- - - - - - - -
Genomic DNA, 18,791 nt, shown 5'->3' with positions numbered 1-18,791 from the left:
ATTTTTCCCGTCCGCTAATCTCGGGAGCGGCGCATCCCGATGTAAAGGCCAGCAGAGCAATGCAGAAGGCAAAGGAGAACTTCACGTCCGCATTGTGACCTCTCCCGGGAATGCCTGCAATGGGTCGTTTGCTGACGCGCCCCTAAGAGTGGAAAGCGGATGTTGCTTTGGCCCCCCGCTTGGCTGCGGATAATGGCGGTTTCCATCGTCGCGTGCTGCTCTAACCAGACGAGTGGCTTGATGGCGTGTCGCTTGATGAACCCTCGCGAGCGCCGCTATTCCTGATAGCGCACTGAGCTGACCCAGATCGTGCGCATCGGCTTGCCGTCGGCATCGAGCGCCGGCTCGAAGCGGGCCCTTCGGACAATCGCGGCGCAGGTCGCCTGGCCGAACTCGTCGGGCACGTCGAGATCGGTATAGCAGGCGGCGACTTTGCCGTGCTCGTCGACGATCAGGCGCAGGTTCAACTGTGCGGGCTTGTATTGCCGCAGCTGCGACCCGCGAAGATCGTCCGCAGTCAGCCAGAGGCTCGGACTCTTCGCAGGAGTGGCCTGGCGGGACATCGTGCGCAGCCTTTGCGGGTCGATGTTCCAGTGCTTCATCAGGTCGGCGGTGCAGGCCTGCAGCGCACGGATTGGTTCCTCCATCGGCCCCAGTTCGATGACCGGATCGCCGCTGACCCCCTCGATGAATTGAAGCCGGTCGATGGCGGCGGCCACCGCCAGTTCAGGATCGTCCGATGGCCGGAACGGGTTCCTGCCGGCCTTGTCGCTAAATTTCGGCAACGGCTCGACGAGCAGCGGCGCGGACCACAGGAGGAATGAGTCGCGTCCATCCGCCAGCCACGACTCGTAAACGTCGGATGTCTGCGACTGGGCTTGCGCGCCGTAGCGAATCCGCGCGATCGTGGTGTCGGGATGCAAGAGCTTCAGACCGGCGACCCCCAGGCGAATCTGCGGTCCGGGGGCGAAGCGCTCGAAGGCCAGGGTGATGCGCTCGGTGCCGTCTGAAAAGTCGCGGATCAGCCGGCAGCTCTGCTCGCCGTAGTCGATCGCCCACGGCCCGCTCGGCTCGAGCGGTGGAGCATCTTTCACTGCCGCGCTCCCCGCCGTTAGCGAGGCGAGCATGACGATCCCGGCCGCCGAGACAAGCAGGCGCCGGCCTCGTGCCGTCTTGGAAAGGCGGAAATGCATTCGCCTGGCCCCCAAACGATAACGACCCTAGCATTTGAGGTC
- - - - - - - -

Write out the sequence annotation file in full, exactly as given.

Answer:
Genomic DNA, 18,791 nt, shown 5'->3' with positions numbered 1-18,791 from the left:
ATTTTTCCCGTCCGCTAATCTCGGGAGCGGCGCATCCCGATGTAAAGGCCAGCAGAGCAATGCAGAAGGCAAAGGAGAACTTCACGTCCGCATTGTGACCTCTCCCGGGAATGCCTGCAATGGGTCGTTTGCTGACGCGCCCCTAAGAGTGGAAAGCGGATGTTGCTTTGGCCCCCCGCTTGGCTGCGGATAATGGCGGTTTCCATCGTCGCGTGCTGCTCTAACCAGACGAGTGGCTTGATGGCGTGTCGCTTGATGAACCCTCGCGAGCGCCGCTATTCCTGATAGCGCACTGAGCTGACCCAGATCGTGCGCATCGGCTTGCCGTCGGCATCGAGCGCCGGCTCGAAGCGGGCCCTTCGGACAATCGCGGCGCAGGTCGCCTGGCCGAACTCGTCGGGCACGTCGAGATCGGTATAGCAGGCGGCGACTTTGCCGTGCTCGTCGACGATCAGGCGCAGGTTCAACTGTGCGGGCTTGTATTGCCGCAGCTGCGACCCGCGAAGATCGTCCGCAGTCAGCCAGAGGCTCGGACTCTTCGCAGGAGTGGCCTGGCGGGACATCGTGCGCAGCCTTTGCGGGTCGATGTTCCAGTGCTTCATCAGGTCGGCGGTGCAGGCCTGCAGCGCACGGATTGGTTCCTCCATCGGCCCCAGTTCGATGACCGGATCGCCGCTGACCCCCTCGATGAATTGAAGCCGGTCGATGGCGGCGGCCACCGCCAGTTCAGGATCGTCCGATGGCCGGAACGGGTTCCTGCCGGCCTTGTCGCTAAATTTCGGCAACGGCTCGACGAGCAGCGGCGCGGACCACAGGAGGAATGAGTCGCGTCCATCCGCCAGCCACGACTCGTAAACGTCGGATGTCTGCGACTGGGCTTGCGCGCCGTAGCGAATCCGCGCGATCGTGGTGTCGGGATGCAAGAGCTTCAGACCGGCGACCCCCAGGCGAATCTGCGGTCCGGGGGCGAAGCGCTCGAAGGCCAGGGTGATGCGCTCGGTGCCGTCTGAAAAGTCGCGGATCAGCCGGCAGCTCTGCTCGCCGTAGTCGATCGCCCACGGCCCGCTCGGCTCGAGCGGTGGAGCATCTTTCACTGCCGCGCTCCCCGCCGTTAGCGAGGCGAGCATGACGATCCCGGCCGCCGAGACAAGCAGGCGCCGGCCTCGTGCCGTCTTGGAAAGGCGGAAATGCATTCGCCTGGCCCCCAAACGATAACGACCCTAGCATTTGAGGTC